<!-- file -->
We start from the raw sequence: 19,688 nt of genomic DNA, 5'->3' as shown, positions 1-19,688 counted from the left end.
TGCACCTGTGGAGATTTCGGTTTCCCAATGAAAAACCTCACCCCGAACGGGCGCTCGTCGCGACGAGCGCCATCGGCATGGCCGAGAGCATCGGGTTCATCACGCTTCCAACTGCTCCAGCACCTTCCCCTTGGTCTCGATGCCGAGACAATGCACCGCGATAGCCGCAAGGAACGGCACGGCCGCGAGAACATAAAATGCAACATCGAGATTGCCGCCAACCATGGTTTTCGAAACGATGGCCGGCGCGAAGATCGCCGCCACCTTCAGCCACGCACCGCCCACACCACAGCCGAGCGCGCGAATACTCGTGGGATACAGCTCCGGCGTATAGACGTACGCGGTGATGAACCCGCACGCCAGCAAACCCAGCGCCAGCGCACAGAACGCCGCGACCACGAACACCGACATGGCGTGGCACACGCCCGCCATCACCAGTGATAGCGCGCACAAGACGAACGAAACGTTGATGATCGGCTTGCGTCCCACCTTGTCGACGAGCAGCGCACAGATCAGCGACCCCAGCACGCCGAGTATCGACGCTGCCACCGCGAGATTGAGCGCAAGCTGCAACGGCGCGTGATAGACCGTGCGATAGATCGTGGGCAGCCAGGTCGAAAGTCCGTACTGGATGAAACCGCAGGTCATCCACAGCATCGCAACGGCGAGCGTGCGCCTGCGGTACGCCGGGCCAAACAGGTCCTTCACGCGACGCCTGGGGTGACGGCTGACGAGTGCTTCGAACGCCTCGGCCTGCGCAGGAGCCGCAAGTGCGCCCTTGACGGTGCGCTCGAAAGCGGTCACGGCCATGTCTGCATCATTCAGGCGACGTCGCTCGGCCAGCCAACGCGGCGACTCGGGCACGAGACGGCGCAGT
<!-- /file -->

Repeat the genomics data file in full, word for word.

We start from the raw sequence: 19,688 nt of genomic DNA, 5'->3' as shown, positions 1-19,688 counted from the left end.
TGCACCTGTGGAGATTTCGGTTTCCCAATGAAAAACCTCACCCCGAACGGGCGCTCGTCGCGACGAGCGCCATCGGCATGGCCGAGAGCATCGGGTTCATCACGCTTCCAACTGCTCCAGCACCTTCCCCTTGGTCTCGATGCCGAGACAATGCACCGCGATAGCCGCAAGGAACGGCACGGCCGCGAGAACATAAAATGCAACATCGAGATTGCCGCCAACCATGGTTTTCGAAACGATGGCCGGCGCGAAGATCGCCGCCACCTTCAGCCACGCACCGCCCACACCACAGCCGAGCGCGCGAATACTCGTGGGATACAGCTCCGGCGTATAGACGTACGCGGTGATGAACCCGCACGCCAGCAAACCCAGCGCCAGCGCACAGAACGCCGCGACCACGAACACCGACATGGCGTGGCACACGCCCGCCATCACCAGTGATAGCGCGCACAAGACGAACGAAACGTTGATGATCGGCTTGCGTCCCACCTTGTCGACGAGCAGCGCACAGATCAGCGACCCCAGCACGCCGAGTATCGACGCTGCCACCGCGAGATTGAGCGCAAGCTGCAACGGCGCGTGATAGACCGTGCGATAGATCGTGGGCAGCCAGGTCGAAAGTCCGTACTGGATGAAACCGCAGGTCATCCACAGCATCGCAACGGCGAGCGTGCGCCTGCGGTACGCCGGGCCAAACAGGTCCTTCACGCGACGCCTGGGGTGACGGCTGACGAGTGCTTCGAACGCCTCGGCCTGCGCAGGAGCCGCAAGTGCGCCCTTGACGGTGCGCTCGAAAGCGGTCACGGCCATGTCTGCATCATTCAGGCGACGTCGCTCGGCCAGCCAACGCGGCGACTCGGGCACGAGACGGCGCAGT